As for creative starvation, I think if someone, who is creative by nature, deliberately starves their creativity in one area, it will manifest itself in different ways. I have been on a ‘writing diet’, I suppose you could call it, but can’t stop my mind from creating. I think that’s why I’ve suddenly embraced the scrapbook & card-making so much! It’s hard to get back into the practice of writing when you’ve been away from it too long, though. When people ask me about my writing these days, I tell them I am writing ‘creative non-fiction’, which is what I call my blogging. 🙂

    • Ahhh yes I think that makes quite a lot of sense, avoiding stories that might be too similar to your own. I’ve been through similar things before and likewise realised my story was quite different in the end.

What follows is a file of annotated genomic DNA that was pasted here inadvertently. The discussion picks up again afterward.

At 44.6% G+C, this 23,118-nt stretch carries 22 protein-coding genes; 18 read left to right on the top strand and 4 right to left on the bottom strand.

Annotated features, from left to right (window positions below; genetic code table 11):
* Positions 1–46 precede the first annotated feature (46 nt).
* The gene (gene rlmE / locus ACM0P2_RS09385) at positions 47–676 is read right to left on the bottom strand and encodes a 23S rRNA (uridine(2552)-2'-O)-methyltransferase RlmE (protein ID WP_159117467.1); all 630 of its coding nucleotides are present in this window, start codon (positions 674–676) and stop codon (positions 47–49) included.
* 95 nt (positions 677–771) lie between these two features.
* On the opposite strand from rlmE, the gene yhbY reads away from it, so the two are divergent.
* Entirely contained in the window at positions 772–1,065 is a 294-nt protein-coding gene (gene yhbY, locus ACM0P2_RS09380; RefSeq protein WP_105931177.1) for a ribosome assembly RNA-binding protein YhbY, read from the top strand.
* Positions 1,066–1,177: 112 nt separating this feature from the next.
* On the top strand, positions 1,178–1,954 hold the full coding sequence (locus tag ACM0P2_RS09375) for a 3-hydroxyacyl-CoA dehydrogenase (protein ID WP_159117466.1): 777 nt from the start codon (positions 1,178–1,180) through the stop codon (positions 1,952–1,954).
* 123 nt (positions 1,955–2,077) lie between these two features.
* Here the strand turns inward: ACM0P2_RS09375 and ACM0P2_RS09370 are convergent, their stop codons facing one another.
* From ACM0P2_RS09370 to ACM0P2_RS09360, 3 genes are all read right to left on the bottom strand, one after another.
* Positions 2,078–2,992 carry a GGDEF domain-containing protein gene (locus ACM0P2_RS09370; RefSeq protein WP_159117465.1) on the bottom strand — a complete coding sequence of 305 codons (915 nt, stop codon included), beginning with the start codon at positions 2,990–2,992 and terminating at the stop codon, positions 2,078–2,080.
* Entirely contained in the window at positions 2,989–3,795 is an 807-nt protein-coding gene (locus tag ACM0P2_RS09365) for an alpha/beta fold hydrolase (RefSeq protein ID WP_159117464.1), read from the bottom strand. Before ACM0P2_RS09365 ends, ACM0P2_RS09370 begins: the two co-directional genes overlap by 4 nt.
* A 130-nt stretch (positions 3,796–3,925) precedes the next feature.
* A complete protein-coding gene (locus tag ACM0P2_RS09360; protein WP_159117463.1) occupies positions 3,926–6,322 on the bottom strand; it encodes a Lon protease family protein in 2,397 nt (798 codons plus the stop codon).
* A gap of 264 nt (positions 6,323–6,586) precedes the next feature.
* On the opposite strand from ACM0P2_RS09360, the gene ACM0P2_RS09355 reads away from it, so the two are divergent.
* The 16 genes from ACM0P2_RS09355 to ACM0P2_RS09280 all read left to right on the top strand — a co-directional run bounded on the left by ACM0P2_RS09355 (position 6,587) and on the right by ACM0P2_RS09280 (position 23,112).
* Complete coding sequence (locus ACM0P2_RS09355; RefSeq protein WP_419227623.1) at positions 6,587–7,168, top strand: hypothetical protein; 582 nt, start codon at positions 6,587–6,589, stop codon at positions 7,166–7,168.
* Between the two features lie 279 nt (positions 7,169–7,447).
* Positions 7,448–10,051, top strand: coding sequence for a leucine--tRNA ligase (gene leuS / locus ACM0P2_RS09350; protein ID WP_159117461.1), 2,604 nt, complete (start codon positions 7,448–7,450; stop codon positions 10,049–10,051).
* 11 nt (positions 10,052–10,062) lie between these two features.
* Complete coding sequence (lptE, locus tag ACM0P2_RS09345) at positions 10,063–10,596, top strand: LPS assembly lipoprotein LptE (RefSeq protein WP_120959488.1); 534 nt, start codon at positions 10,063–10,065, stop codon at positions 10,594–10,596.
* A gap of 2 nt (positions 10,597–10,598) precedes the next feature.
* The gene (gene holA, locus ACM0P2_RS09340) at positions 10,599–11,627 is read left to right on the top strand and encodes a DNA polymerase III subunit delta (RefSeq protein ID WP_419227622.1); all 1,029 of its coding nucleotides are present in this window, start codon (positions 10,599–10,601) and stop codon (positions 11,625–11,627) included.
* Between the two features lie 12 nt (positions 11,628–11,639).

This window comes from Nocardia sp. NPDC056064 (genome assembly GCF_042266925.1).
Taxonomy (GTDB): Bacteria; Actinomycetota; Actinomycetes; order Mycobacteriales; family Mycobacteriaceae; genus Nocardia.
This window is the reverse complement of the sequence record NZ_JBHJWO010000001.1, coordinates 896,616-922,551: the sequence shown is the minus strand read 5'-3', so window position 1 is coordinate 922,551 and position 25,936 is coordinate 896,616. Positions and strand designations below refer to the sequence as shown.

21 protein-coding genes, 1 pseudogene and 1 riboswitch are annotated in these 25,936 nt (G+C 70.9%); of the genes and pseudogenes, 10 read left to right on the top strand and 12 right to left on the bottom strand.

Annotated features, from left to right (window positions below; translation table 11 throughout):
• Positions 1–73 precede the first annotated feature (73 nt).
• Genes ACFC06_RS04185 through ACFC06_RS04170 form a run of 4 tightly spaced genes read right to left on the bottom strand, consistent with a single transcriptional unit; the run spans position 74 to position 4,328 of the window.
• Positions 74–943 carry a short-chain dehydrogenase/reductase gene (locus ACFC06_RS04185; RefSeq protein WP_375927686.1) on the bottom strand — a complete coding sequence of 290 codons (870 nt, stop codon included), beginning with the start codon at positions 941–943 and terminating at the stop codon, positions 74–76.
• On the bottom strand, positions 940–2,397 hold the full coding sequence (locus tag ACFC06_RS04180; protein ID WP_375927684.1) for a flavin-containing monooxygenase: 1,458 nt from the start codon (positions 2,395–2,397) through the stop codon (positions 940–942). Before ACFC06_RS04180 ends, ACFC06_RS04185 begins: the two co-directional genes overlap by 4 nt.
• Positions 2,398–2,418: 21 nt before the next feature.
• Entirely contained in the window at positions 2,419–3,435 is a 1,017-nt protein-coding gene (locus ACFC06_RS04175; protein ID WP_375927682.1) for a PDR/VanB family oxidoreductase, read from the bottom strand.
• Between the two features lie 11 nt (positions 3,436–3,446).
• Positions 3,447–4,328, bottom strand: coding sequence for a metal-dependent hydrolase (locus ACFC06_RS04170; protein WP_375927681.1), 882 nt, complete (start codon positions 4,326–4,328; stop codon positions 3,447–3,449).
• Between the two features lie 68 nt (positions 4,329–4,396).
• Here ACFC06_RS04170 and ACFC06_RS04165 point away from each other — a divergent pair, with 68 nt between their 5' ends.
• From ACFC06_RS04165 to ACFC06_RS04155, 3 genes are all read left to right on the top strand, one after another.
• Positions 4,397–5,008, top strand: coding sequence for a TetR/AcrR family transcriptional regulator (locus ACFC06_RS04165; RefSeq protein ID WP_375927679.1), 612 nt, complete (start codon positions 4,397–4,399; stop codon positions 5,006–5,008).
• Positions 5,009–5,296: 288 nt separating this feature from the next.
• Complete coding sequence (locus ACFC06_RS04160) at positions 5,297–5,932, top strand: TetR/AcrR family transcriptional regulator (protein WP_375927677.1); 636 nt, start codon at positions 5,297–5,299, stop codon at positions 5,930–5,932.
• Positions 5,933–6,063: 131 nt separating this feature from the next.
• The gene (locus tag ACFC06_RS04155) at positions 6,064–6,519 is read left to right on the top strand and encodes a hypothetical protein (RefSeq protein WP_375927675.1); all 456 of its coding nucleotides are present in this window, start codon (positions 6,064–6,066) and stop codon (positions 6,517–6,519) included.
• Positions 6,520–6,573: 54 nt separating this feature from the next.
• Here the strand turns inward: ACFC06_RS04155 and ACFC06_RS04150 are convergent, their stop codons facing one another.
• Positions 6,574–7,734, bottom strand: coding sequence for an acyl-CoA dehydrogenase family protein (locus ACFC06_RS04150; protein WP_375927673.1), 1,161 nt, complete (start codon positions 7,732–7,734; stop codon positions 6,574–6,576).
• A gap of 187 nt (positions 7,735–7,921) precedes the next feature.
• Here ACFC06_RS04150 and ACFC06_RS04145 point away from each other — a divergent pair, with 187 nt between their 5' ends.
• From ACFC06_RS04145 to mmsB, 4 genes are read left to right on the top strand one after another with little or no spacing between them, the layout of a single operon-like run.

I think that’s a really good point about creativity manifesting itself in different ways – I think it does tend to be true. I know my other half is very creative but in lots of ways, and as she might slow down creatively in one way she’ll become more creative in another. For me I’m almost always creative with writing but it’s what kind of writing – novels, poetry, blogging, etc. But I do like the way you put that, it totally makes sense and rings true for me! 🙂

  3. Finding the balance between reading and writing is my announced banner dilemma. I either read too much not leaving time for writing or the opposite and end up with the raging need to get some creative caloric intake going again. Right now I’m trying to final draft a manuscript and I’m reading books to inspire and infuse my writing. So far that seems to be working.